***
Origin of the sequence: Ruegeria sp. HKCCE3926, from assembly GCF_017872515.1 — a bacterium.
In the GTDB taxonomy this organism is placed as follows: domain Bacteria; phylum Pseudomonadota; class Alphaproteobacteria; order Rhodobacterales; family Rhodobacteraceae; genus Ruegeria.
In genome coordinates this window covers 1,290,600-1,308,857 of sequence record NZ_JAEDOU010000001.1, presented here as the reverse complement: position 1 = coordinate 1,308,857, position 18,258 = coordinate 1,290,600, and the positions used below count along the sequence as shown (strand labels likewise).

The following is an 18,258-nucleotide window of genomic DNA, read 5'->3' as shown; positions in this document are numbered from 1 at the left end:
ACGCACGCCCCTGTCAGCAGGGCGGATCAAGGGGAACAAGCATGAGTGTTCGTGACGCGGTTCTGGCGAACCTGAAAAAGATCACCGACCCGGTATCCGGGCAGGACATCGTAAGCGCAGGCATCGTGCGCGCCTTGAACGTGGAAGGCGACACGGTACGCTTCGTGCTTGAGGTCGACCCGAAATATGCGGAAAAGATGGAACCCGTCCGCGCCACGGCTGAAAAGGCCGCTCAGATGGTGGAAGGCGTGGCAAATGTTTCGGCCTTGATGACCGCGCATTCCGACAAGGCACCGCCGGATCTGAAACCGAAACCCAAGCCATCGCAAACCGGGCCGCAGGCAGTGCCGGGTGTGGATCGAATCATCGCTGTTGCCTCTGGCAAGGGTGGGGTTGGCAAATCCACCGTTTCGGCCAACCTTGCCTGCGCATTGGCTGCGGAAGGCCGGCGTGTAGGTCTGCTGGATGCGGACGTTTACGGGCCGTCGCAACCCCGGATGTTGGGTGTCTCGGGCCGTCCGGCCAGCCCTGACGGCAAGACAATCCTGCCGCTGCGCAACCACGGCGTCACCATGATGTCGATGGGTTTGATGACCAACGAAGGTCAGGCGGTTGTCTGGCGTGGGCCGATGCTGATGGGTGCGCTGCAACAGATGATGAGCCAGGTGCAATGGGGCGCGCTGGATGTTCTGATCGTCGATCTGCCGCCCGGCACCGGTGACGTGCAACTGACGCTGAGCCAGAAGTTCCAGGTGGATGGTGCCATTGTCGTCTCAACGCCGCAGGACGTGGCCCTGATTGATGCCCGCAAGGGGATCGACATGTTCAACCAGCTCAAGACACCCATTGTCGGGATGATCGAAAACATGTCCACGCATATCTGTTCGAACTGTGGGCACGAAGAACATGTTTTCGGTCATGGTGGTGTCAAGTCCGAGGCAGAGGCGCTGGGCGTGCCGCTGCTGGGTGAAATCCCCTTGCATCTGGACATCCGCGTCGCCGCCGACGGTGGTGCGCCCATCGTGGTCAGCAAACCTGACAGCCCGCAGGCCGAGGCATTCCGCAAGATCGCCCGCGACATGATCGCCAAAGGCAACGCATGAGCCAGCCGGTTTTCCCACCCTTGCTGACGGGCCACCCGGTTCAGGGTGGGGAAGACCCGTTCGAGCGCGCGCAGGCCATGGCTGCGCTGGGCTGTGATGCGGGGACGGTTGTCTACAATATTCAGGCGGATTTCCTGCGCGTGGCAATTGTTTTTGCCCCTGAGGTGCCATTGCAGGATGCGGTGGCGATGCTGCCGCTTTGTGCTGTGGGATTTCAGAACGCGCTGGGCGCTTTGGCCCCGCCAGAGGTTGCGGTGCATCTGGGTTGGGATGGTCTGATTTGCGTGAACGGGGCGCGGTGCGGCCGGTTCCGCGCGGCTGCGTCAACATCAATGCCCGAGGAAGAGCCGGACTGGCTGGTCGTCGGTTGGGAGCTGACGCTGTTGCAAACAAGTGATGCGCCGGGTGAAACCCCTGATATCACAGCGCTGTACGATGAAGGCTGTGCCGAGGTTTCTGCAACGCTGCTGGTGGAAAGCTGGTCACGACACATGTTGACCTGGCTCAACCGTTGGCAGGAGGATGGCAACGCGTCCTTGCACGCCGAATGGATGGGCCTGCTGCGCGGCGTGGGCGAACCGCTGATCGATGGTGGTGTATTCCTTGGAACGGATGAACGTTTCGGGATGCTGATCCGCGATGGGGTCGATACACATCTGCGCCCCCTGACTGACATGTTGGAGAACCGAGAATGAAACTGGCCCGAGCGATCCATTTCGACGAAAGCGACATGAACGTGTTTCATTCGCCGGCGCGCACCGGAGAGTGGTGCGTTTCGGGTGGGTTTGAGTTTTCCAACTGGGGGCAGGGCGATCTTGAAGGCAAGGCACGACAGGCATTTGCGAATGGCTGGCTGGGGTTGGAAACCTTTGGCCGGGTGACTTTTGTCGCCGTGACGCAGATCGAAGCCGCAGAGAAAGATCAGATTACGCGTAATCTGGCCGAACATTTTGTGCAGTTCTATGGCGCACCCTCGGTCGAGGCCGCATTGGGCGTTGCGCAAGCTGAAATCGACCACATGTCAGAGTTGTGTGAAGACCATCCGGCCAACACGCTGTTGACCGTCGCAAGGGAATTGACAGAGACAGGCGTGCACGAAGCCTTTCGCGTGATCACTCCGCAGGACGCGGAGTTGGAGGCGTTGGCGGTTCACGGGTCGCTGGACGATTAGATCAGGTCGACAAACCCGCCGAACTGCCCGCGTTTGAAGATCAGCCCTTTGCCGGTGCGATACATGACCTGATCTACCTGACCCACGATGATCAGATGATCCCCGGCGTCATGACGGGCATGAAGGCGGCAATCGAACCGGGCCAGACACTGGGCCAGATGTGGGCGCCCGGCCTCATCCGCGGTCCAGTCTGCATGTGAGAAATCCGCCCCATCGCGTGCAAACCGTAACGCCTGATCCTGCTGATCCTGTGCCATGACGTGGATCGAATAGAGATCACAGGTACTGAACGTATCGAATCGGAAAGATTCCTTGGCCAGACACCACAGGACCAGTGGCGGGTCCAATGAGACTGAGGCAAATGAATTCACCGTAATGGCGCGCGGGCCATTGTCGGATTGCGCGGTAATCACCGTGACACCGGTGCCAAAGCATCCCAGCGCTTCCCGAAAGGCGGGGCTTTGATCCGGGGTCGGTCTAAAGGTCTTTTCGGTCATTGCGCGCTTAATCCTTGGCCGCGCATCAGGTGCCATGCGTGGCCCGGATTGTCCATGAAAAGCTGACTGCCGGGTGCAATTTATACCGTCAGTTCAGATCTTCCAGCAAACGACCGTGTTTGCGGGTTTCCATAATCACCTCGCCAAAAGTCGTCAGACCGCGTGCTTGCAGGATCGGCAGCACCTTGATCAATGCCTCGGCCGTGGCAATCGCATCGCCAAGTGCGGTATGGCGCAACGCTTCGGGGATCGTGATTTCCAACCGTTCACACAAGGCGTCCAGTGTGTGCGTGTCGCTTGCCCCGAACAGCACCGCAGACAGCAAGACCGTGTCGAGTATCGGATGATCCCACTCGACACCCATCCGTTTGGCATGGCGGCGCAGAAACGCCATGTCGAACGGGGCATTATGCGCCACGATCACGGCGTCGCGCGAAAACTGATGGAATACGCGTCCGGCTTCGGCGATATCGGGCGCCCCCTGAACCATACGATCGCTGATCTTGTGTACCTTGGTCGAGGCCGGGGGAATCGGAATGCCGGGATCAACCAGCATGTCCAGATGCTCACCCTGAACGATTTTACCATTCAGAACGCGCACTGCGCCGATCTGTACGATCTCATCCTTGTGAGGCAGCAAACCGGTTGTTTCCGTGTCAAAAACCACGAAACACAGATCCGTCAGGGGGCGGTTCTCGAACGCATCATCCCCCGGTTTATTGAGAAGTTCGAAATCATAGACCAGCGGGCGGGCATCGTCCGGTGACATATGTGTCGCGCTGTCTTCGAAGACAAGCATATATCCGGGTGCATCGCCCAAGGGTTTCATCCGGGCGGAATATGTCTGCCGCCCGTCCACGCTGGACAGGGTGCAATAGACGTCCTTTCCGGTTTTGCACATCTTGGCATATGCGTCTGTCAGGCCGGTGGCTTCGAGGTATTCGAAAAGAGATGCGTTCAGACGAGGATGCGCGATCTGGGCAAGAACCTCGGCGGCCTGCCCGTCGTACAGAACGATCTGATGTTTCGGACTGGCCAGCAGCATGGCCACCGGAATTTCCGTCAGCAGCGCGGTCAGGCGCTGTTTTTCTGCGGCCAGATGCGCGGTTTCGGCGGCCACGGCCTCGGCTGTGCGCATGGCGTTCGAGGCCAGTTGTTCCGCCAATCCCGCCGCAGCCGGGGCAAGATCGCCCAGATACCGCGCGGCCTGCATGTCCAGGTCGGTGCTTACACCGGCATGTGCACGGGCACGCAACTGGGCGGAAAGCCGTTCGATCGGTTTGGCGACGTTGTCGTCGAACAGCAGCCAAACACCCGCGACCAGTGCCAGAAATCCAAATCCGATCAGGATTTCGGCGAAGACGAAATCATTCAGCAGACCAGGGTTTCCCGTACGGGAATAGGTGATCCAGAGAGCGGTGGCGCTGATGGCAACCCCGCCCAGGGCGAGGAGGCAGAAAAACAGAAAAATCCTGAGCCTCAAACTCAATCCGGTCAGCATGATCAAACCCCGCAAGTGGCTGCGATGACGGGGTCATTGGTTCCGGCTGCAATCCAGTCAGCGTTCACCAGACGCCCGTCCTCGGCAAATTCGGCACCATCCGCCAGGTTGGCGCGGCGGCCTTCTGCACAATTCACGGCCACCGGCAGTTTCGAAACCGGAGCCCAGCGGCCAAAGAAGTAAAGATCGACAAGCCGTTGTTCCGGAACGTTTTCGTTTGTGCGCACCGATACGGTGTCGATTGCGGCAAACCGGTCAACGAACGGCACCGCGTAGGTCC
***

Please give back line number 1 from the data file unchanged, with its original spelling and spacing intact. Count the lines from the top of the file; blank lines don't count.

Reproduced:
Origin of the sequence: Ruegeria sp. HKCCE3926, from assembly GCF_017872515.1 — a bacterium.